Much has been written recently about the new tax code and impact it could have on M&A. I have read over a dozen articles that all start the same way:
- Corporate tax rate is declining from 35% to 21%
- Corporate alternative minimum tax is repealed
- One-time repatriation at a lower tax rate will be permitted
- Immediate depreciation of new and used assets
Many of these articles then conclude that these larger expected corporate cash balances will persuade managers and boards of directors to immediately pursue additional acquisitions, and 2018 will be a another record M&A year. Don’t get me wrong, 2018 is looking to be a strong year for M&A and the authors of the previous articles have the right conclusion, but maybe the wrong premise. We believe that 2018 will be a robust M&A environment for strategic acquirers, but the foundation was laid two years ago, not by the tax bill.
Corporate cash balances, as represented by the S&P 500, have steadily grown over the past ten years from $451 billion to $949 billion in 2017 (see chart below). If annual M&A volume was driven by expected year-end cash balances, as suggested by many recent articles, we would expect to see a high correlation, at least directionally, between cash balances and the number of M&A transactions. However, what we see is that over the ten years, only three years do cash balances and M&A volume move in the same direction. This 30% directional correlation suggests that corporate managers and boards are not making M&A decisions based on expected cash balances.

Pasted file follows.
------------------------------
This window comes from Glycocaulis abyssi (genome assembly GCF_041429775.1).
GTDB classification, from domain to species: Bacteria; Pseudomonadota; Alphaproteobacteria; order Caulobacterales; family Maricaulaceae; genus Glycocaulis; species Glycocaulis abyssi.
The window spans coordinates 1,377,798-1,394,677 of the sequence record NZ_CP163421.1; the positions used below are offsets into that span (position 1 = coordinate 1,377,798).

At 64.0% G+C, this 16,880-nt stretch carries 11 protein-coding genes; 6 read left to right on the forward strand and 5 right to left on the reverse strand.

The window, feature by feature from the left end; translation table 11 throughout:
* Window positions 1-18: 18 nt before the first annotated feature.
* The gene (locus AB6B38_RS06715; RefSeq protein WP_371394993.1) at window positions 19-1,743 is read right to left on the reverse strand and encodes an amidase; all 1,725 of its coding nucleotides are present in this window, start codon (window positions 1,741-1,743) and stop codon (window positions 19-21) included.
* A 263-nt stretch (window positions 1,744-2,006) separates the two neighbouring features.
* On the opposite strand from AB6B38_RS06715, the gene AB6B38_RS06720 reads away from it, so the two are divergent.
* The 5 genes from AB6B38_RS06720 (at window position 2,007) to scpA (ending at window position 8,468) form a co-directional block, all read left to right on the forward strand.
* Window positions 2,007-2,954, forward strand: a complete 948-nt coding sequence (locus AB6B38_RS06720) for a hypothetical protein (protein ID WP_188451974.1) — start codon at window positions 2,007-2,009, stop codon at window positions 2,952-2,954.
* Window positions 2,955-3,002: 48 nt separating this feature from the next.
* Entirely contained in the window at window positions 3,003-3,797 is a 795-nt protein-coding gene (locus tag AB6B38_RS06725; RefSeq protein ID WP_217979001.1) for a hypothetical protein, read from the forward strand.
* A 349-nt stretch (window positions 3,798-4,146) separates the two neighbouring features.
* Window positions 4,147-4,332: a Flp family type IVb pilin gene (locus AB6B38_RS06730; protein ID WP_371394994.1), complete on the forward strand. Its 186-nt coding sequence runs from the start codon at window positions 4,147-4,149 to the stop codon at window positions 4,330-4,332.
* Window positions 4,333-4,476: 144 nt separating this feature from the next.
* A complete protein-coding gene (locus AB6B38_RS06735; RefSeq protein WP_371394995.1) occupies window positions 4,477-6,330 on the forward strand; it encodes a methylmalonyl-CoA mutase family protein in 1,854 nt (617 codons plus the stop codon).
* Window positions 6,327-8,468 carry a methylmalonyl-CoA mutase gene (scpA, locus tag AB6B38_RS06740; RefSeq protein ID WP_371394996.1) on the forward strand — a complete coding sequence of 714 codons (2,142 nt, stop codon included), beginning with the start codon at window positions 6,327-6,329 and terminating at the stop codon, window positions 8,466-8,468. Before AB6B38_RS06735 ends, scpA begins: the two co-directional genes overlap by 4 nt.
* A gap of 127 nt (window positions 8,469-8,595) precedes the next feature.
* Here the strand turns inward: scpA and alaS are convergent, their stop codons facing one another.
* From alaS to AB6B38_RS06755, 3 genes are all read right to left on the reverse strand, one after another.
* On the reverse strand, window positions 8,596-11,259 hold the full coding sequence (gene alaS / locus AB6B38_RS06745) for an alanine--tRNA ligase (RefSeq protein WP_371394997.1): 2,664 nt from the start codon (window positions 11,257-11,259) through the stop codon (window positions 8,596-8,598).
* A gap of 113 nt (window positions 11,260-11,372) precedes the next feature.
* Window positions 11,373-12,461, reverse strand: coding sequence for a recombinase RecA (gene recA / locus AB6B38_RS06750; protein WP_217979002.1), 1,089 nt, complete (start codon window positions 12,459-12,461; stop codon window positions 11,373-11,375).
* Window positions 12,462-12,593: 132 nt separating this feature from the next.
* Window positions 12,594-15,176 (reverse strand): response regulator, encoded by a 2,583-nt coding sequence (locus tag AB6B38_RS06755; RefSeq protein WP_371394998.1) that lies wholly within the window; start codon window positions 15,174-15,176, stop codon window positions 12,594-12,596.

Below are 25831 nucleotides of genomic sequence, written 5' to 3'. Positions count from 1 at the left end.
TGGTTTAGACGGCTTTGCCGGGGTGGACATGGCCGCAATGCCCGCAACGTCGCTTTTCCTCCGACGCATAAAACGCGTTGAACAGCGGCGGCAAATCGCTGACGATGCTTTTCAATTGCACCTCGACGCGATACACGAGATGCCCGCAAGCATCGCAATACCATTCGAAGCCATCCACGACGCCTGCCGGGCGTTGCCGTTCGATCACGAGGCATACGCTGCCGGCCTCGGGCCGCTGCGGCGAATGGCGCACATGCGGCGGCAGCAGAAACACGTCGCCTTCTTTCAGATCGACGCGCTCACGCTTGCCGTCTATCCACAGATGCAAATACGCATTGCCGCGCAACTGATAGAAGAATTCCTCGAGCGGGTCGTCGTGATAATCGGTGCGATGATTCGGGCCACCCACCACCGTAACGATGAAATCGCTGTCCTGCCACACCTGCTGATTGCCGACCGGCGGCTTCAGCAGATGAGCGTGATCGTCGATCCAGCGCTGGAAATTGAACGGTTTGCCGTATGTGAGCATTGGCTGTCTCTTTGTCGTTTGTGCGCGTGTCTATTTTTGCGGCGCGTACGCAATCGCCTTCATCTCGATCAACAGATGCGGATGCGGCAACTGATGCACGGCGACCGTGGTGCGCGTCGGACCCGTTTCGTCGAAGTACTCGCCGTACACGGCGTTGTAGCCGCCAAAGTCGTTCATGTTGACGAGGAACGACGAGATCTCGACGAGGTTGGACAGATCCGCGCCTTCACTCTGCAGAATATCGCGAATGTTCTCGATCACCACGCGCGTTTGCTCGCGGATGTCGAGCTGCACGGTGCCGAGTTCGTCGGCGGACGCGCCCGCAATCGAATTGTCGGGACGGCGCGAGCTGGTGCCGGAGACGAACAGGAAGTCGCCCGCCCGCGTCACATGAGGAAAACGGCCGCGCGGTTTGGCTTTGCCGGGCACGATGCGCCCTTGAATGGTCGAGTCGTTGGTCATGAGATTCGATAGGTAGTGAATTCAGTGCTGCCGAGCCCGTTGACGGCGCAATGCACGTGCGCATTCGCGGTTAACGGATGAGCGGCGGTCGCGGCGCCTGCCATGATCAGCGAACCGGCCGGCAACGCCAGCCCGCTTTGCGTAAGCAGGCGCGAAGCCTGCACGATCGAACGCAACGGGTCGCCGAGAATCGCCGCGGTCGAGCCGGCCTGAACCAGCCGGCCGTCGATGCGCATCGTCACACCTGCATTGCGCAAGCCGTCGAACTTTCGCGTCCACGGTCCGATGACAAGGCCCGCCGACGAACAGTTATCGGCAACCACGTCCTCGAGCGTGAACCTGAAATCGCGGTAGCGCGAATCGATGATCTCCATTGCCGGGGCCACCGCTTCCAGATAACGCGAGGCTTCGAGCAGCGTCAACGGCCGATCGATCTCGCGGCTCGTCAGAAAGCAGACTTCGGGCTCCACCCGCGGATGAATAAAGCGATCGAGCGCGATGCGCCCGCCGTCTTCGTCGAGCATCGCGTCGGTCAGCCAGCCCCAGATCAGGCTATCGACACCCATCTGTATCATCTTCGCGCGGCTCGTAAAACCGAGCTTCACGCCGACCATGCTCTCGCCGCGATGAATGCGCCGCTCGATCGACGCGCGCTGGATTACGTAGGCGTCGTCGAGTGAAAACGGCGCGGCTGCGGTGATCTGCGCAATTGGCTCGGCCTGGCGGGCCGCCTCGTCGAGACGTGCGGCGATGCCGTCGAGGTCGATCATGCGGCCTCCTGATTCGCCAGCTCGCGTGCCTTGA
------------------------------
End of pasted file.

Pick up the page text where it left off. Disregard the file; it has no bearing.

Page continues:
2007-2017 Corporate Cash Balances and Strategic M&A Volume
($ in billions)
However, when we look at a two-year delay between the movement of cash balances and M&A volume, we see a much stronger correlation (see chart below). In seven out of the eight years, M&A volume and cash balances move together.
To us, this suggests the following narrative: corporations, after experiencing an influx of cash, need time to set strategy and identify potential targets. Once targets are identified, the negotiation, diligence, and closing processes can commence. This whole process can take 18-24 months.
2007-2017 Corporate Cash Balances and Strategic M&A Volume, Lagged Two Years
($ in billions)
Yes, we agree that if we look only at cash balances, it would suggest the M&A volume in 2018 will increase over 2017. Where we disagree is the cause. The increase in 2016 corporate cash balances will be a larger driver in 2018 than the increase in cash balances as a result of the new tax code. Our analysis suggests that 2019 strategic M&A volume should increase over 2018 based on the record cash balances achieved in 2017, and the impact of the 2018 tax code on M&A volume will be seen in 2020.
Where the new tax code will have immediate impact is on M&A valuation. But that is another article for another day.